merew14
merew14

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Different But The Same: Navigating My Life as One of Three Siblings

I couldn't be more different than my two siblings, but on some levels we're more alike than I thought.

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I am the oldest of three lively, loving and faithful siblings. My sister is seven years younger than me and my brother is nine. Two of us shared a room growing up, and the other lived just down the hall. In a lineup, we're unmistakably related. We share the same nose from our grandfather, the thin hair of our great-grandmother and the thick Italian eyebrows of our mother.

Deep down, we're all cut from the same cloth. Our moral compass, foundation and background are the same. We'd answer alike if you were to ask us our favorite childhood memory, how an elder should be treated, what to say and do at the dinner table and what is essentially right and wrong. All three of us are driven academically, hunger professionally and seek to mine the most good out of every day. Yet, on paper, we couldn't be more different.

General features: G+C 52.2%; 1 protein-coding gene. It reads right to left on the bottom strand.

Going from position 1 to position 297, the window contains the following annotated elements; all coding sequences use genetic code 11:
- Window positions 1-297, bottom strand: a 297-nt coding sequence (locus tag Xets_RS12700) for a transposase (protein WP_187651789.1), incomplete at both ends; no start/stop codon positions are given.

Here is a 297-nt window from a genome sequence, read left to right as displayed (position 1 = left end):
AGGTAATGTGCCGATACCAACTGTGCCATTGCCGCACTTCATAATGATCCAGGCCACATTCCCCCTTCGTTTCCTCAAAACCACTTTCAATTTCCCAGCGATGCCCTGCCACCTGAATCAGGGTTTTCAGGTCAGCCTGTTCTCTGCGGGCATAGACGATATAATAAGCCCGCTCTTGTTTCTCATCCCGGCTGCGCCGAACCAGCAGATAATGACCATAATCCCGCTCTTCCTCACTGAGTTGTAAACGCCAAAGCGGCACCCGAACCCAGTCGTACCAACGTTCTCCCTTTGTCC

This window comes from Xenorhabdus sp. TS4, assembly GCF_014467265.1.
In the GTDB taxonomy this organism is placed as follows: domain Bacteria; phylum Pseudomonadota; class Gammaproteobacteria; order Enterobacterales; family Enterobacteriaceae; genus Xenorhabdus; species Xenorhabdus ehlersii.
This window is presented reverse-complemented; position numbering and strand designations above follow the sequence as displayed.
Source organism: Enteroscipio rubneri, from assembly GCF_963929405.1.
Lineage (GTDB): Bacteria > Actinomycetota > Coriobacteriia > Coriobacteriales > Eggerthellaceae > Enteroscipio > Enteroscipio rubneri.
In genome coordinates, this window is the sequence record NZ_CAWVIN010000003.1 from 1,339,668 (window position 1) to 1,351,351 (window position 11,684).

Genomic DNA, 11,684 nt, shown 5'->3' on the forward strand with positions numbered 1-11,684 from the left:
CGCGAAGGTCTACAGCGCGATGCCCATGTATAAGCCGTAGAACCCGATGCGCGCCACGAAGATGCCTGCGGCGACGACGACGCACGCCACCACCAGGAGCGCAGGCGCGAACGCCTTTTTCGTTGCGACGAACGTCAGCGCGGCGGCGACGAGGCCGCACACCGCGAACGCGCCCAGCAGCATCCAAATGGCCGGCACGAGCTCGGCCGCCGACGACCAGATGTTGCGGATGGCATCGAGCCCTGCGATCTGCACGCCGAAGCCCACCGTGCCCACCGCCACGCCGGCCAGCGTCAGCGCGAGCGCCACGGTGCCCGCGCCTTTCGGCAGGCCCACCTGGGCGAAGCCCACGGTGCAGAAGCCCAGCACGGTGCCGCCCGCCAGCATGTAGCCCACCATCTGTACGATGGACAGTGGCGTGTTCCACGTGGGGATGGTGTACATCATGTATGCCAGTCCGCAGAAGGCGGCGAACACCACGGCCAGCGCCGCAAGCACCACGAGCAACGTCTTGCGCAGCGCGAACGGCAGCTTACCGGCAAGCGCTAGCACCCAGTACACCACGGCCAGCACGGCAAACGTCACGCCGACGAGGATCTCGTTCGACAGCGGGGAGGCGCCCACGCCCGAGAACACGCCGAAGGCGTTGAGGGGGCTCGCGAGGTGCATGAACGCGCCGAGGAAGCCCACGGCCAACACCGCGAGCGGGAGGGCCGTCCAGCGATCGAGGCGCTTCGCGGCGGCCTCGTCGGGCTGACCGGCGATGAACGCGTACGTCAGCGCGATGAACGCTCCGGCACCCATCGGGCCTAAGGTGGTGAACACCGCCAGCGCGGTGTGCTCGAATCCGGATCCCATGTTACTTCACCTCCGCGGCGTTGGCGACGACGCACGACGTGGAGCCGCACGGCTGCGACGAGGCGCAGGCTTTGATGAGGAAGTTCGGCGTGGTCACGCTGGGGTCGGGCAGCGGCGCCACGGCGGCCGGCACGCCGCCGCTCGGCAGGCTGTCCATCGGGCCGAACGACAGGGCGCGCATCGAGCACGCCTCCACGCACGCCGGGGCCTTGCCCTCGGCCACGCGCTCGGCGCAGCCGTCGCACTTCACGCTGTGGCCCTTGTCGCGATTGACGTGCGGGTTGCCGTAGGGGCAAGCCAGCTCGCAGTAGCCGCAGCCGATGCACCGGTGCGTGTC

Take my sister, for instance. She's the librarian at our local elementary school. We can't go to the local diner, the swimming pool or even walking down the road without scores of children recognizing her, running up to her and giving her a bear hug. There are entire circles of people who only know me for who I am in relation to her. I'll admit, when she first got that position, I went the entire summer long feeling as though I were walking in her shadow, though I eclipse her by half a decade of experience. There's a reason she's so well-known and loved, though. My sister is unfailingly kind, generous with her time and attention and genuinely invested in the young people she serves. She devours books, classic television shows and the family homeplace she shares with her high school sweetheart turned husband.